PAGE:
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Latitude / Longitude: 26° 48′ 47″ N, 81° 18′ 56″ W
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Comments: Ortona is an unincorporated area and a populated place in Glades County in the U.S. state of Florida. One of the area’s attractions is the Ortona Mounds and the hiking trail through that area. The prehistoric mounds, canoe canals and earthworks were constructed by Native Americans across a five-square-mile region along the north side of the Caloosahatchee River. The site is located on SR 78, north of LaBelle.
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Osceola

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Latitude / Longitude: 30°17’26″N 82°19’18″W
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Comments: Osceola National Forest is a National Forest located in Florida. Osceola National Forest was created by President Herbert Hoover’s proclamation, on July 10, 1931. It is named in honor of the Native American Seminole warrior, Osceola.
Remains: The forest is made up of approximately 200,000 acres (810 km2) of pine flatwoods and cypress-hardwood swamps in northeastern Florida and is about 50 miles (80 km) west of Jacksonville. It is located in parts of Columbia, Baker, Bradford, and Hamilton counties. The forest is headquartered in Tallahassee, as are all three National Forests in Florida, but there are local ranger district offices located in Olustee. There is one officially designated wilderness area in the forest, the 13,660 acres (55.3 km2) Big Gum Swamp Wilderness.
Current Status: A 28-mile (45 km) section of the Florida National Scenic Trail is included in the park grounds. Other hiking trails in the park include: Olustee Battlefield Trail (an American Civil War battlefield), Trampled Track Trail, and Mt. Carrie Trail. There are two horseback riding trails through open pine flatwoods and near scenic bays. The park is also open to hunters and fishermen with permits.
Remarks: Within the forest is the Osceola Research Natural Area, designated a National Natural Landmark in December 1974. Osceola National Forest is home to many species including the alligator, bobcat, black bear and red-cockaded woodpecker an endangered species.

Oslo

County: Indian River
Zip Code: 32962
Latitude / Longitude: 27° 35′ 0″ N, 80° 23′ 0″ W
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Comments: First settled circa 1883, Oslo is an unincorporated community in southeastern Indian River County, Florida, United States. It is part of the Sebastian–Vero Beach Metropolitan Statistical Area. The town of Oslo, as it was once called, was first established by some of Indian River County’s first pioneers, which included the Helseth, Gifford, and Hallstrom families. The area was given the name Oslo by the Helseth family, and was named after the Norwegian capital city.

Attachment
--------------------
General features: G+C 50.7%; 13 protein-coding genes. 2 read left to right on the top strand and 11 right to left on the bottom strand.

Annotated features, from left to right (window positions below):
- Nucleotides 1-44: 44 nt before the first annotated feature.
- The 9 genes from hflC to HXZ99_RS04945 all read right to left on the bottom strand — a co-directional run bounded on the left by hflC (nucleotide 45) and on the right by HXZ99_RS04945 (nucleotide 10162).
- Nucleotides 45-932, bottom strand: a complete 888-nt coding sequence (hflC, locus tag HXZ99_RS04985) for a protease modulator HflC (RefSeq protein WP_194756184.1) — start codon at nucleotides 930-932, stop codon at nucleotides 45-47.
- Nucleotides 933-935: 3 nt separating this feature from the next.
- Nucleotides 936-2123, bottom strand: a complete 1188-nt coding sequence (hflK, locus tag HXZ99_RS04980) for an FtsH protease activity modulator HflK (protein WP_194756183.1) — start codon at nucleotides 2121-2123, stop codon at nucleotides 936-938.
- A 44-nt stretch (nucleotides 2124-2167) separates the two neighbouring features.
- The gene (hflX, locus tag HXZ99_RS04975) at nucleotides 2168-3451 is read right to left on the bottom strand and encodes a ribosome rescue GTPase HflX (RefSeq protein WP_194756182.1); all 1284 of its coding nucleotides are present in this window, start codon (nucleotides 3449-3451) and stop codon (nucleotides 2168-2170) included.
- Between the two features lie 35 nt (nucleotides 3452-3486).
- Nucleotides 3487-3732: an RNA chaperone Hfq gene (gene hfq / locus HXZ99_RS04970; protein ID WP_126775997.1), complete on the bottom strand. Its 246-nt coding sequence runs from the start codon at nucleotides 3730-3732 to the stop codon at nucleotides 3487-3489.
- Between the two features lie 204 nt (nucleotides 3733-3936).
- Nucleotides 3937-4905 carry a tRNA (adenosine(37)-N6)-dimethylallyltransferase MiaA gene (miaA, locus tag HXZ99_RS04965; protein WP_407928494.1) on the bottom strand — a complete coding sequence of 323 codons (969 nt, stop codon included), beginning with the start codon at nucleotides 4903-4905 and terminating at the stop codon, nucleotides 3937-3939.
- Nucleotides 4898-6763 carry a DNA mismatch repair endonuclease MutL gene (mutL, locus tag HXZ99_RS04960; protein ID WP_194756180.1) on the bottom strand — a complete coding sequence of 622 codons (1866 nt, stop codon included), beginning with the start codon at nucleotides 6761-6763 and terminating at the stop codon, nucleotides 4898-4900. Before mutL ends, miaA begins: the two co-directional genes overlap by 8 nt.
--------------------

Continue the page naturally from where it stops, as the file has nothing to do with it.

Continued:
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Osowaw Junction

County: Okeechobee
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Latitude / Longitude: 27° 34′ 46″ N, 80° 50′ 5″ W
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Comments: Osowaw Junction is a ghost town in Okeechobee County, Florida, United States located about 9 miles away from Yeehaw Junction.
Remains: In 1914 a train station was built here several miles north of Fort Drum in the Kissimmee Valley Extension line of the Florida East Coast Railroad. The town’s name comes from the Seminole word for “bird”. The town was a citrus town with tangerine and orange groves.
Current Status: The town had a stable growing population and by 1921 the town got a public school. The town vanished when the rail line was abandoned.
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Old Venus

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Palma Sola (Inhabited)

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Parmalee

County: Manatee
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Latitude / Longitude: 27° 22′ 16″ N, 82° 13′ 5″ W
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Comments: Parmalee, Florida was a community in Manatee County, Florida, United States.
Remains: Parmalee was a Florida turpentine town founded in the 1920s. The town had a post office, store and a sawmill before it went abandoned after the stable supply of turpentine ran out.
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Parramore

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Pembroke (Industrial)

County: Polk
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Perky

County: Monroe
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Latitude / Longitude: 25°44′49″N 80°56′24″W / 25.747°N 80.94°W / 25.747